The Cost of Learning—a Very Brief History
Training (or learning) has always been viewed as a cost center (representing a cost of doing business similar to other employee costs such as salary, commissions, and benefits). That’s why many organizations in the past have struggled with the challenge of justifying the cost of training in their budgets.
Today, organizations are making significant investments in technology—which includes solutions for training staff and further developing their career opportunities. Through e-learning, businesses can now reach many more people within their organization with a lot more content—for the same cost. It’s important to note, however, that while investments in e-learning do not reduce overall costs, they do allow these costs to be leveraged more efficiently across the organization.
HR to LMS, LCMS, and Beyond
Years ago, when an organization was put to the task of selecting software for training its employees, it would turn to the “run of the mill” human resource (HR)-type solution that included basic payroll and benefits. Some also offered a very basic training module that could handle administrative tasks, as well as track the learner’s courses, grades, etc. Today, however, training (or learning) has become so much more than what the HR systems of the past could offer.
Many of today’s organizations are moving away from the traditional HR solutions (with basic training modules) and implementing learning management solutions (LMSs) or suites instead, which often include learning content management (LCM)—either out-of-the-box or through a third-party provider. With a wide variety of solutions on the market to choose from, organizations can now put learning on their list of top priorities—right in line with their talent management initiatives.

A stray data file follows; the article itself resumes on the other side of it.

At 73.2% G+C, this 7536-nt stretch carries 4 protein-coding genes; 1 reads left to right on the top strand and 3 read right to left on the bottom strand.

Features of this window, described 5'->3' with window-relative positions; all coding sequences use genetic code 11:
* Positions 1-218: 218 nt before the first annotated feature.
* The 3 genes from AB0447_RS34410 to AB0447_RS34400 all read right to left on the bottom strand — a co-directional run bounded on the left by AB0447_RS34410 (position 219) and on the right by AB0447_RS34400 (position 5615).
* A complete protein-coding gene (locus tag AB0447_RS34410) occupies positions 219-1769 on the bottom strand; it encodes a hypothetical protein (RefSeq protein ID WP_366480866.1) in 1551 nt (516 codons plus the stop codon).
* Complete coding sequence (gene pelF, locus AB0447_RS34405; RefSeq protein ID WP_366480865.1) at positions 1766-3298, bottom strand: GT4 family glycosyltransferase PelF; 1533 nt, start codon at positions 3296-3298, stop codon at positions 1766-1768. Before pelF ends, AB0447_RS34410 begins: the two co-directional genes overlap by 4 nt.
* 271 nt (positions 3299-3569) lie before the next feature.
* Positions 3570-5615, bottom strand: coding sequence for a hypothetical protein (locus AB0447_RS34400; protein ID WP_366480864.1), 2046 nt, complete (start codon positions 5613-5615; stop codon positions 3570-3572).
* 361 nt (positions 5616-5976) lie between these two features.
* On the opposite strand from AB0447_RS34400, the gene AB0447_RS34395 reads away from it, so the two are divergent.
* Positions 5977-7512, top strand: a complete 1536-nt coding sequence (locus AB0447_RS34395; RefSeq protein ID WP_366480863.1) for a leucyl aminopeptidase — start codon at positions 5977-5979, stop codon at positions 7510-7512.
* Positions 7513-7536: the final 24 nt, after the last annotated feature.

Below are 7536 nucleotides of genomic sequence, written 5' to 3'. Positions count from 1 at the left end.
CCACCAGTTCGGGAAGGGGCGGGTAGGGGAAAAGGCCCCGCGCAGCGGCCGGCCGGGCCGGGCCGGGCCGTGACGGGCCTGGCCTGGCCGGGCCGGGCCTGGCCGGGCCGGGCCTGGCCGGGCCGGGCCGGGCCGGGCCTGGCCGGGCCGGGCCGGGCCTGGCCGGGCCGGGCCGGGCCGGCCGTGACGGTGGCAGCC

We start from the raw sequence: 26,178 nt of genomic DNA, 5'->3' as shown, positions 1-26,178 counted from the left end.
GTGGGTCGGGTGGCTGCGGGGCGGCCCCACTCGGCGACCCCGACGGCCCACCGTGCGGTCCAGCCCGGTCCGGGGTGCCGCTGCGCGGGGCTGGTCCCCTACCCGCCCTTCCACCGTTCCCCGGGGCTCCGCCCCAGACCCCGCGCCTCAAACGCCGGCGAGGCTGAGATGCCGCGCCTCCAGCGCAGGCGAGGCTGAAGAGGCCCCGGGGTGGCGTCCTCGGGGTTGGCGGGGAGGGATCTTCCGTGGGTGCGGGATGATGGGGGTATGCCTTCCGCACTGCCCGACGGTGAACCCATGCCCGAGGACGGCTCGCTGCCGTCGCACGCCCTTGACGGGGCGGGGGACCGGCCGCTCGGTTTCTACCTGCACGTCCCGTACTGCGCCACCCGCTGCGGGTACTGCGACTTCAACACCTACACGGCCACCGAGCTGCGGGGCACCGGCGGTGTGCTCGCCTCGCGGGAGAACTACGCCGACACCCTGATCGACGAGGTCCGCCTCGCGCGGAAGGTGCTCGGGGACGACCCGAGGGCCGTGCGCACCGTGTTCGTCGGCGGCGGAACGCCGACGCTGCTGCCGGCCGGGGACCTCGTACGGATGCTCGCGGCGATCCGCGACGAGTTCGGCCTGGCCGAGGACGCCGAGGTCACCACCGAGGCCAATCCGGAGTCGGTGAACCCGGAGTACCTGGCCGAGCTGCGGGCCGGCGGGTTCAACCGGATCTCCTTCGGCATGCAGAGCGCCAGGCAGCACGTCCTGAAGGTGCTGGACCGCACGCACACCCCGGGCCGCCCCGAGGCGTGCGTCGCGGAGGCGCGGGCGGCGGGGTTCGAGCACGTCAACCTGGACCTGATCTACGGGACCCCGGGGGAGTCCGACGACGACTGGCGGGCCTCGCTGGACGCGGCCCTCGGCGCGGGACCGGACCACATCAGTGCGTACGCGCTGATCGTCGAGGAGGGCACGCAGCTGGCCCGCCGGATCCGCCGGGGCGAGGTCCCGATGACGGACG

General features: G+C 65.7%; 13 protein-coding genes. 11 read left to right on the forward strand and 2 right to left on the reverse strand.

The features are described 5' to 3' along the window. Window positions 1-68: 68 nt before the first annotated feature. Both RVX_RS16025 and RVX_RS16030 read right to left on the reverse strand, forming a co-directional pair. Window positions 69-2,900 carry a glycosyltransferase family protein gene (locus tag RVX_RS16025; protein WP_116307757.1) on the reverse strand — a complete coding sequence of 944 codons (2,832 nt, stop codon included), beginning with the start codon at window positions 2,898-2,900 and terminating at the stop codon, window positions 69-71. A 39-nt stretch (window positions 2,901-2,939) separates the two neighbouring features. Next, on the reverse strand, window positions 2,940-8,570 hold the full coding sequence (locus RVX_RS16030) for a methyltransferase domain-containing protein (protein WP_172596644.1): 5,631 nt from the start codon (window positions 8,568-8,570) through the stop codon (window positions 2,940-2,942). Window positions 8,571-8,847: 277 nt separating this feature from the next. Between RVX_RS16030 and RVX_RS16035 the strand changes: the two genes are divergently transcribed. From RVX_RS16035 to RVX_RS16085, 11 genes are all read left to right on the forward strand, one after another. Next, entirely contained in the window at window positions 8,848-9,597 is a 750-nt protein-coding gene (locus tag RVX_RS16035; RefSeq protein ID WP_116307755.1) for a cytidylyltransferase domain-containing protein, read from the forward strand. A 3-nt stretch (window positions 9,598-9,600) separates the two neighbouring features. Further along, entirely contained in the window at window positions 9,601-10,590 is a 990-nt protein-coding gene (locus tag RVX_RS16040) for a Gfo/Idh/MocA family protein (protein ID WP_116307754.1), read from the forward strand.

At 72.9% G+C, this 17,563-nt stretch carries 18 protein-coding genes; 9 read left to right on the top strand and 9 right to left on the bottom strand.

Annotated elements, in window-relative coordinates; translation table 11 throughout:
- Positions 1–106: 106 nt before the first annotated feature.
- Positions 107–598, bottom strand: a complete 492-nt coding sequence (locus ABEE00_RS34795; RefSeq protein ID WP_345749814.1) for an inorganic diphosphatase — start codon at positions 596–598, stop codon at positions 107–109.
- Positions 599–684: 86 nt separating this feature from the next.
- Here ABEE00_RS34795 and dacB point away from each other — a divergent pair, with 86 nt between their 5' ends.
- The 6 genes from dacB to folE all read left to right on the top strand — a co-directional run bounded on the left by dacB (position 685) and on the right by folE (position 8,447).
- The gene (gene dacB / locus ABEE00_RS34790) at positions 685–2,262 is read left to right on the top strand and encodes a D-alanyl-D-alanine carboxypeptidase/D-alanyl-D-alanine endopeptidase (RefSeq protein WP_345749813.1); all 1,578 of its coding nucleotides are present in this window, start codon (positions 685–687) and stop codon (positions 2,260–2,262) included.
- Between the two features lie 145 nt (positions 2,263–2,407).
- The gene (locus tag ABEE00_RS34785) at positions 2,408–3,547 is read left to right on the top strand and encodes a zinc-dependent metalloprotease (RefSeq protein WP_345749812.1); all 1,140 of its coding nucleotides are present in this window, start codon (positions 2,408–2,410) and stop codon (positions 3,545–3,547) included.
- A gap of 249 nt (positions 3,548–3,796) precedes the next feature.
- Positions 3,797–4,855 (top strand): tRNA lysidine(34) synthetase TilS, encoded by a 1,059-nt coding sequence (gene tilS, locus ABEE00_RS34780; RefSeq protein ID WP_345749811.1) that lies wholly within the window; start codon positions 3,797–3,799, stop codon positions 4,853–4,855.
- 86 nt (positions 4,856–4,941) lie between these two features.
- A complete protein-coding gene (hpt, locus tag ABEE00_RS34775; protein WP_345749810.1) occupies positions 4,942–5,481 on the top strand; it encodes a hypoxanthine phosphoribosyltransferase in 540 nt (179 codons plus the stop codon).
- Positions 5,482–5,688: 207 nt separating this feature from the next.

What’s the Difference between an LMS and an LCMS?
An LCMS can be defined as “a multi-user environment where learning developers can create, store, re-use, manage, and deliver digital learning content from a central object repository.”
While LMSs deal with the management, tracking, and reporting of learning activities and learners, LCMSs are all about the development, management, and deployment of content (or learning objects). Understanding the difference between the two is often very confusing if you’re looking to purchase a solution, because most LCMS systems also have some limited built-in LMS functionality.
The primary role of an LCMS is to manage digital assets used for authoring, managing, and publishing course content. An LCMS
The primary differentiator for LCMSs is that they offer reusability of learning content and are constructed using a learning object model. Typically, course content is stored as learning objects in a learning object repository database. The objects are described and tagged so these objects can be recalled and re-used by the course designer or others later on down the road.
Here are some key components of an LCMS:
And here’s a partial list of key benefits of LCMS technology (from www.brandon-hall.com):
E-learning—Effective Content Delivery
Content authoring tools equip users with a way to integrate a variety of media in order to create professional, engaging, and interactive training content. Content is created one time and can be published to a number of blended learning output formats. How does the LCMS do this? It does this by separating the content logic from the presentation logic—often using meta-tagging—and by following widely-used content standards like SCORM, AICC, etc. (see http://www.brandon-hall.com/publications/lcmskb/lcmskb.shtml). The LCMS enables authors to